The Institute for Security Studies (ISS) has questioned the Zimbabwe National Army’s ability to explicitly stay clear of the southern African country’s forthcoming election – regardless of its outcome.
In an interview with News24, Senior researcher at ISS, Derek Matyszak said that there was need for the Zimbabwean military to stay clear of politics if the country was to hold a credible election.
“It is important that the military publicly announces its pledge to stay clear of politics regardless of the election results. They have often been meddling in politics in the past and have just recently done that when they stepped in last year,” said Matyszak.
The military temporarily took control of the country on November 15 when internal feuding escalated in the ruling Zanu-PF party over then president Mugabe’s succession.
The takeover, which the army said was targeting Mugabe’s corrupt allies came days after the 94-year-old leader had fired then deputy Mnangagwa who had strong military ties and was widely tipped as the likely successor.
Mugabe’s wife Grace had indicated interest in succeeding her husband.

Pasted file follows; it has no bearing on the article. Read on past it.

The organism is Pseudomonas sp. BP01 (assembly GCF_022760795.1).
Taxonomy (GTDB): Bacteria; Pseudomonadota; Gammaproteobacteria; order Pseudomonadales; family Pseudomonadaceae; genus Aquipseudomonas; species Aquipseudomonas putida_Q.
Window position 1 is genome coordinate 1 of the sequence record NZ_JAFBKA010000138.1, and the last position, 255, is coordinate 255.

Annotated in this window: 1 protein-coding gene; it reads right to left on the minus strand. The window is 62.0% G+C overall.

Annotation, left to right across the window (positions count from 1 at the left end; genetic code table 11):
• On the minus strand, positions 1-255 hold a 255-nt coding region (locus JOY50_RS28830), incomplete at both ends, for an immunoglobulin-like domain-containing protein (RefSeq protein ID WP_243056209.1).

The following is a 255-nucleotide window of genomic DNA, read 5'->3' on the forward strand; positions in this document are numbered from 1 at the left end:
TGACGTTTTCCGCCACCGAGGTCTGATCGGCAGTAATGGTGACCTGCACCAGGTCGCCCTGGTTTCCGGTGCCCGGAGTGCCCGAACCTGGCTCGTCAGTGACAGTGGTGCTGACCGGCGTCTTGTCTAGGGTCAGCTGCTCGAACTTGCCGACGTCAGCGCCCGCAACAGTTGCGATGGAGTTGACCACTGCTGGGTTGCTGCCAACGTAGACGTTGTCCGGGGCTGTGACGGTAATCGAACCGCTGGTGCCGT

The army’s intervention was followed by mass street protests against Mugabe and a motion to impeach the veteran ruler who resigned in a letter to parliament as proceedings to recall him began.
“The military’s involvement in politics is a worrisome issue because they have been meddling with the country’s politics for the past decades. In 2008 they made it clear that they were not going to back any leader without any liberation credentials. And they have also made it clear in the past seven months that they are the final arbiters in the country’s politics. So their announcement to stay clear of the election will be important,” said Matyszak.
Matyszak said that at this stage it was really tough to say whether the military would pledge their support to an opposition party led government.
Threat that hangs on the electorate
He said although Mnangagwa may guarantee a free and fair vote, it remained unclear how much influence he had within the military regarding an unforeseen elections outcome.
In recent months, opposition parties claimed that at least 5 000 soldiers had been deployed to rural areas ahead of elections in July.
The Movement for Democratic Change (MDC) party as well as the recently formed National Patriotic Front (NPF) claimed that Mnangagwa had deployed the soldier throughout the country’s rural areas “in a sinister move to scare villagers into voting for the ruling Zanu-PF party”.
Both parties said this as they demanded the demilitarisation of the villages.
“Mnangagwa is confident of winning the election now, but should he not win these polls, it is really tough to know whether the army will accept those results. So the threat that really hangs on the electorate is whether there will would be respected in the coming elections,” said Matyszak.